University of Wisconsin Press
ABSTRACT

A novel discrete choice experiment (DCE) design allows testing of substitution effects based on the framing of, and distances to, substitute sites. The same ecosystem services and biodiversity provided at different sites are valued independently in single-site DCEs and simultaneously in a multiple-site DCE, using an identical experimental design. Site-specific utility functions are estimated with and without controlling for spatial preference heterogeneity. Framing choices as alternative projects at single or multiple sites significantly influences substitutability between sites, choice behavior, and welfare estimates. Distance decay displays significant heterogeneity in different directions from the valued sites and between urban and rural areas.

Keywords

JEL, Q51

1. Introduction

Spatial dimensions have long been ignored in research on the economic valuation of environmental goods and services using stated preference (SP) methods. Recently, however, the role that various spatial factors play in determining public preferences and willingness-to-pay (WTP) values has received increasing attention. Empirical evidence shows that respondents' preferences and welfare measures are not uniformly distributed across space, but display significant spatial variation (Schaafsma, Brouwer, and Rose 2012; Schaafsma et al. 2013; Jørgensen et al. 2013). Existing studies demonstrate that distance from a respondent's home to both the site being valued and its substitute sites is a relevant source of preference heterogeneity (Jørgensen et al. 2013; Schaafsma et al. 2013). This has important implications for the aggregation and transferability of economic value estimates, since the omission of these spatial characteristics can lead to biased results. Moreover, SP surveys implicitly assume that respondents consider the relevant range of available public and private substitute and complementary goods when valuing the good under study. A number of studies, however, show that asking respondents to value a good independently or next to other relevant goods produces significantly different welfare estimates, highlighting the importance of adequately framing substitutes (Hoehn and Loomis 1993; Cummings, Ganderton, and McGuckin 1994; Brown and Duffield 1995). Most research on spatial preferences and substitution effects has been carried out using contingent valuation surveys (e.g., Neill 1995; Hailu, Adamowicz, and Boxall 2000; Hanley, Schläpfer, and Spurgeon 2003; Bateman et al. 2006). Empirical evidence from discrete choice experiments (DCE) is still rare.

The novelty of this paper is that it captures framing effects resulting from a distinct presentation of substitutes directly in the DCE design. Using an identical experimental design, the same ecosystem services and biodiversity provided at two different sites are valued (1) independently in two separate single-site DCEs (SDCEs), each focusing exclusively on one of the two study sites; and (2) as substitutes in a multiple-site DCE (MDCE), [End Page 302] where each study site is presented as a labeled choice alternative. The MDCE thereby explicitly requires respondents to consider substitutability between the ecosystem services and biodiversity provided at the two sites in their choice process, while in the SDCE these effects are captured through simple reminders about possible substitute sites.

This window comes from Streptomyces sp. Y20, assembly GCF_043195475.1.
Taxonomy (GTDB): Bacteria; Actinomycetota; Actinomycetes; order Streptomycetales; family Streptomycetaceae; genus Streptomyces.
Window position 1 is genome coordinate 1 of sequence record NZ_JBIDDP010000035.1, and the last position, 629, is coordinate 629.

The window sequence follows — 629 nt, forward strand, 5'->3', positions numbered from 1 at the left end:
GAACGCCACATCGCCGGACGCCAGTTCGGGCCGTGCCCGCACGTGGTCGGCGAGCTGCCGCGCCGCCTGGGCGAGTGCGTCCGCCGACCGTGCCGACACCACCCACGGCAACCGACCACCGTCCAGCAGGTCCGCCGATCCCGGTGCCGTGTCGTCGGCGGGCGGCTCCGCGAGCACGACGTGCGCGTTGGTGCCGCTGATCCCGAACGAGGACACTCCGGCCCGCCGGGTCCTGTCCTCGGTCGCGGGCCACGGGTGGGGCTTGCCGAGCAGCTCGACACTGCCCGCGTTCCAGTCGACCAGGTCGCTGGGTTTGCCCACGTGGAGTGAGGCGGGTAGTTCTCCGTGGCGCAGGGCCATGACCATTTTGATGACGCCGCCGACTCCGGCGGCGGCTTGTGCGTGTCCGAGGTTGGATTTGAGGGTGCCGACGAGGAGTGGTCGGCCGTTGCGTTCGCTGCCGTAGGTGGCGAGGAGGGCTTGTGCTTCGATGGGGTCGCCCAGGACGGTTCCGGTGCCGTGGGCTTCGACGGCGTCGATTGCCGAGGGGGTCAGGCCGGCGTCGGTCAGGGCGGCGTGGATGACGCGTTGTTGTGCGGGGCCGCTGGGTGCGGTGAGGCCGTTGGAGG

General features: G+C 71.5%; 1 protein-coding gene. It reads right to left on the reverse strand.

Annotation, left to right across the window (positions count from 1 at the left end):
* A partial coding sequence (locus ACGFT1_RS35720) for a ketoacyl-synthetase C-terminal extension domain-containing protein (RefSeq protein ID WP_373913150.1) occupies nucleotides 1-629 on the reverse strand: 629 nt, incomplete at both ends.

This is, to our knowledge, the first study that examines distance-decay and substitution effects by comparing SDCEs and MDCE. In addition to distances to the valued and to the substitute sites, we control for directional heterogeneity, that is, for the possibility of respondents' preferences not being the same in all directions from the valued site, as proposed by Schaafsma et al. (2013). Such directional effects may result from an uneven spatial distribution of substitute sites. Adding to these previous studies, we also test for differences in distance decay between urban and rural areas. The main objectives of this paper are to investigate (1) to what extent the framing of the river restoration projects in the DCE as choice alternatives for single or multiple sites influences substitution effects,(2) whether SPs and welfare estimates for the same services at the same river site derived from SDCEs and an MDCE are significantly different, and (3) whether welfare functions for identical ecosystem services and biodiversity are transferable between different river sites when controlling for spatial preference heterogeneity.